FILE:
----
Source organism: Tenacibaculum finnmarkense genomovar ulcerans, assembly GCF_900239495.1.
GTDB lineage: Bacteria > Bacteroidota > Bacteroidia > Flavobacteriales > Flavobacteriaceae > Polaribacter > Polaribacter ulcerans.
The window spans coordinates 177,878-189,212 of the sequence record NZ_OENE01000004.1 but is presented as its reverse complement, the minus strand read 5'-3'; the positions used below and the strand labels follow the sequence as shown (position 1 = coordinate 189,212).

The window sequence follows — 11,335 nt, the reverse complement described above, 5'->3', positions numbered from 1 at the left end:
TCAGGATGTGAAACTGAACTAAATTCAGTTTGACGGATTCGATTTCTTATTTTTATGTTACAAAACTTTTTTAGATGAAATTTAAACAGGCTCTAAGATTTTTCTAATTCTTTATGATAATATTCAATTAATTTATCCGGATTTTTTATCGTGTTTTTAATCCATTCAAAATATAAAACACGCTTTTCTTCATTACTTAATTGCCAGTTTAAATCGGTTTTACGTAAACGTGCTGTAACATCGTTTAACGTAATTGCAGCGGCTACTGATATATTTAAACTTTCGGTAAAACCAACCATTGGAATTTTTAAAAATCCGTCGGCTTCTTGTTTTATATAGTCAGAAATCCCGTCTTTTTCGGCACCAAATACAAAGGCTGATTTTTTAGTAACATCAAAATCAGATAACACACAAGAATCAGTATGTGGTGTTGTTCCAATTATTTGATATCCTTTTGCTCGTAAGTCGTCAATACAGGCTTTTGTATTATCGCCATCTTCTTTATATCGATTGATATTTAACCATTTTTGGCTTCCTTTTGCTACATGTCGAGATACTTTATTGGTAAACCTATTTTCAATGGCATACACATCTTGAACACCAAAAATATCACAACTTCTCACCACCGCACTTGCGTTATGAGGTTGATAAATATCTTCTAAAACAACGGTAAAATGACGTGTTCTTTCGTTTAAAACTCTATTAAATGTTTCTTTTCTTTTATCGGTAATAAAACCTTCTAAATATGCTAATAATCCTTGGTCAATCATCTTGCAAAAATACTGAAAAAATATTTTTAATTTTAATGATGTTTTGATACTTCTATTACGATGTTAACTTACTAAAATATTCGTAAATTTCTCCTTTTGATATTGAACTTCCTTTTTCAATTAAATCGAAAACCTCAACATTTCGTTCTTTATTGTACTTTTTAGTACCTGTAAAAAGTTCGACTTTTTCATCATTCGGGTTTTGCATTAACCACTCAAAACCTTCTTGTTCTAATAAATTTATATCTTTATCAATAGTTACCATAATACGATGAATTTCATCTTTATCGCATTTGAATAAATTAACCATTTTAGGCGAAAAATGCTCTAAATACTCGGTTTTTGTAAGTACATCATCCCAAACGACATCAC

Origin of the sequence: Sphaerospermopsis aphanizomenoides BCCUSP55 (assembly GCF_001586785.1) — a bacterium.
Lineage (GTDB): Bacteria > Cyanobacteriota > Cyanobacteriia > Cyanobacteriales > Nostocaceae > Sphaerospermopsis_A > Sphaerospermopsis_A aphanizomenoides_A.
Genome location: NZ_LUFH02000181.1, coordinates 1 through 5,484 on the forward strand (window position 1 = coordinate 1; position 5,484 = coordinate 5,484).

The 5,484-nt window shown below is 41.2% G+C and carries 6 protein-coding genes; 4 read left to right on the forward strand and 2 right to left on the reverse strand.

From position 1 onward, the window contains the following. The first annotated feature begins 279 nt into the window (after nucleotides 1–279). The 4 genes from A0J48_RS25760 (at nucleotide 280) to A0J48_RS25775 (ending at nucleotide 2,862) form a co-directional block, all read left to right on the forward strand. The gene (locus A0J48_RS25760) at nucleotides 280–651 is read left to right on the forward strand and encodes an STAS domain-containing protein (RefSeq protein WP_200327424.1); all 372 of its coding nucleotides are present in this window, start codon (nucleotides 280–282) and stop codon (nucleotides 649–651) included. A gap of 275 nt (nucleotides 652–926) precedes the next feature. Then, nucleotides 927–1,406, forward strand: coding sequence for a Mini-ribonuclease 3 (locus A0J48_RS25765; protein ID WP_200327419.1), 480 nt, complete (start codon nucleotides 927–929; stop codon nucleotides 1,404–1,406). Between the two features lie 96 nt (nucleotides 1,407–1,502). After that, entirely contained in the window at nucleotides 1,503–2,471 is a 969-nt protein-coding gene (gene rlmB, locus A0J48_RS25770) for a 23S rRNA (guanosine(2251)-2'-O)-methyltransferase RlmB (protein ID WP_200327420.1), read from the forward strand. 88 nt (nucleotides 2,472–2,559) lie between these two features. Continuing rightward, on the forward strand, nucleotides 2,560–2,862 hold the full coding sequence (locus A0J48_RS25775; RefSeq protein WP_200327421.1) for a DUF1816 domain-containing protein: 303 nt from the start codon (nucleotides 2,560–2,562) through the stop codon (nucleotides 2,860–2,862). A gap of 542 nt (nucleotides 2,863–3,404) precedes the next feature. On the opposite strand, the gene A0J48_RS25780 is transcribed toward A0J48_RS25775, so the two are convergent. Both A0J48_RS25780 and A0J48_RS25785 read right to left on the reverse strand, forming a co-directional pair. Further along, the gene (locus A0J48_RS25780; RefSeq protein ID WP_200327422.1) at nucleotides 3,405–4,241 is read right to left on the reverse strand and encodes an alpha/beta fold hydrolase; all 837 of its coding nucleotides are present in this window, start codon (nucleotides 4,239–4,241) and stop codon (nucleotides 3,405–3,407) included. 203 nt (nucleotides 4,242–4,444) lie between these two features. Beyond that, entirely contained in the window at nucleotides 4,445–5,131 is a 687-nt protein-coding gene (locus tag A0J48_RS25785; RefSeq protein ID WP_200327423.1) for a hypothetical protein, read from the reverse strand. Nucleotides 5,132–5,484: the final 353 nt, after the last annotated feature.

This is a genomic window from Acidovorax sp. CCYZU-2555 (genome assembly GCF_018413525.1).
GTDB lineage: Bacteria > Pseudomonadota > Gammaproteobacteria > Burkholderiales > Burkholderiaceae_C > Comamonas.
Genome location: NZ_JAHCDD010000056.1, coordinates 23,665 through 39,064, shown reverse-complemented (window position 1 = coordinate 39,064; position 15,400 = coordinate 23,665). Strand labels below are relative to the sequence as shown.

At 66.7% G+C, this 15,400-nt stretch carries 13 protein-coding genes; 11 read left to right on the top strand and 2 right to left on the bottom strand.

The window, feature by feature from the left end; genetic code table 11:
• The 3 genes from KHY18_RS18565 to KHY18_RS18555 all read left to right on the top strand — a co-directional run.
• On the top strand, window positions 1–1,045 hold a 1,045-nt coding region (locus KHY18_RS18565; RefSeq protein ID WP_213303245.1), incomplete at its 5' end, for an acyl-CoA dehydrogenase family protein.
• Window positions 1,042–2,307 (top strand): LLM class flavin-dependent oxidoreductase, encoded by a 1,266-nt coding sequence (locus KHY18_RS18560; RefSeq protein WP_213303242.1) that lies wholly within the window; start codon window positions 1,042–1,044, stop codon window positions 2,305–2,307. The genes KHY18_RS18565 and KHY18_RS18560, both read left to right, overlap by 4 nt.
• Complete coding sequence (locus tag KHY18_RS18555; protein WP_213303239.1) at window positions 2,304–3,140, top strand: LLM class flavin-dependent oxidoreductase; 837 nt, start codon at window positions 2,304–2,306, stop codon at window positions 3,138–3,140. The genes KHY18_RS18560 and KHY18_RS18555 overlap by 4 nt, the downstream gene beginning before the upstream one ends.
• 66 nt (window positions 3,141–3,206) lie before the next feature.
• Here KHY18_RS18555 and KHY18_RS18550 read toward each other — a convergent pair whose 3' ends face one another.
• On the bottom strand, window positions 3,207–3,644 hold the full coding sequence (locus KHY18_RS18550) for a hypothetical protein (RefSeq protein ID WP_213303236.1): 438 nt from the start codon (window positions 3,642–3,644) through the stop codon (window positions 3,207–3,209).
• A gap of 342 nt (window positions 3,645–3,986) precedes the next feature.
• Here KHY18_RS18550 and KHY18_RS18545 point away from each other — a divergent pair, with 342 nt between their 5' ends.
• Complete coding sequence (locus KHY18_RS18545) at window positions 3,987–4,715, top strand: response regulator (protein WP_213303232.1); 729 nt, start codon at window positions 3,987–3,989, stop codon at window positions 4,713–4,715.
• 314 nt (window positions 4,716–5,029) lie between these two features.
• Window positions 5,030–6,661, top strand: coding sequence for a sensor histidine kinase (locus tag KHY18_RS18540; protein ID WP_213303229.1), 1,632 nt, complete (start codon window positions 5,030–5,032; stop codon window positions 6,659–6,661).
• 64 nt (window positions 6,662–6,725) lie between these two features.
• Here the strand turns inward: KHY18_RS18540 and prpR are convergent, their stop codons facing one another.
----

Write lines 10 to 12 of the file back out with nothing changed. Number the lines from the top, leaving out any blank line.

From position 1 onward, the window contains the following. The first annotated feature begins 279 nt into the window (after nucleotides 1–279). The 4 genes from A0J48_RS25760 (at nucleotide 280) to A0J48_RS25775 (ending at nucleotide 2,862) form a co-directional block, all read left to right on the forward strand. The gene (locus A0J48_RS25760) at nucleotides 280–651 is read left to right on the forward strand and encodes an STAS domain-containing protein (RefSeq protein WP_200327424.1); all 372 of its coding nucleotides are present in this window, start codon (nucleotides 280–282) and stop codon (nucleotides 649–651) included. A gap of 275 nt (nucleotides 652–926) precedes the next feature. Then, nucleotides 927–1,406, forward strand: coding sequence for a Mini-ribonuclease 3 (locus A0J48_RS25765; protein ID WP_200327419.1), 480 nt, complete (start codon nucleotides 927–929; stop codon nucleotides 1,404–1,406). Between the two features lie 96 nt (nucleotides 1,407–1,502). After that, entirely contained in the window at nucleotides 1,503–2,471 is a 969-nt protein-coding gene (gene rlmB, locus A0J48_RS25770) for a 23S rRNA (guanosine(2251)-2'-O)-methyltransferase RlmB (protein ID WP_200327420.1), read from the forward strand. 88 nt (nucleotides 2,472–2,559) lie between these two features. Continuing rightward, on the forward strand, nucleotides 2,560–2,862 hold the full coding sequence (locus A0J48_RS25775; RefSeq protein WP_200327421.1) for a DUF1816 domain-containing protein: 303 nt from the start codon (nucleotides 2,560–2,562) through the stop codon (nucleotides 2,860–2,862). A gap of 542 nt (nucleotides 2,863–3,404) precedes the next feature. On the opposite strand, the gene A0J48_RS25780 is transcribed toward A0J48_RS25775, so the two are convergent. Both A0J48_RS25780 and A0J48_RS25785 read right to left on the reverse strand, forming a co-directional pair. Further along, the gene (locus A0J48_RS25780; RefSeq protein ID WP_200327422.1) at nucleotides 3,405–4,241 is read right to left on the reverse strand and encodes an alpha/beta fold hydrolase; all 837 of its coding nucleotides are present in this window, start codon (nucleotides 4,239–4,241) and stop codon (nucleotides 3,405–3,407) included. 203 nt (nucleotides 4,242–4,444) lie between these two features. Beyond that, entirely contained in the window at nucleotides 4,445–5,131 is a 687-nt protein-coding gene (locus tag A0J48_RS25785; RefSeq protein ID WP_200327423.1) for a hypothetical protein, read from the reverse strand. Nucleotides 5,132–5,484: the final 353 nt, after the last annotated feature.

This is a genomic window from Acidovorax sp. CCYZU-2555 (genome assembly GCF_018413525.1).
GTDB lineage: Bacteria > Pseudomonadota > Gammaproteobacteria > Burkholderiales > Burkholderiaceae_C > Comamonas.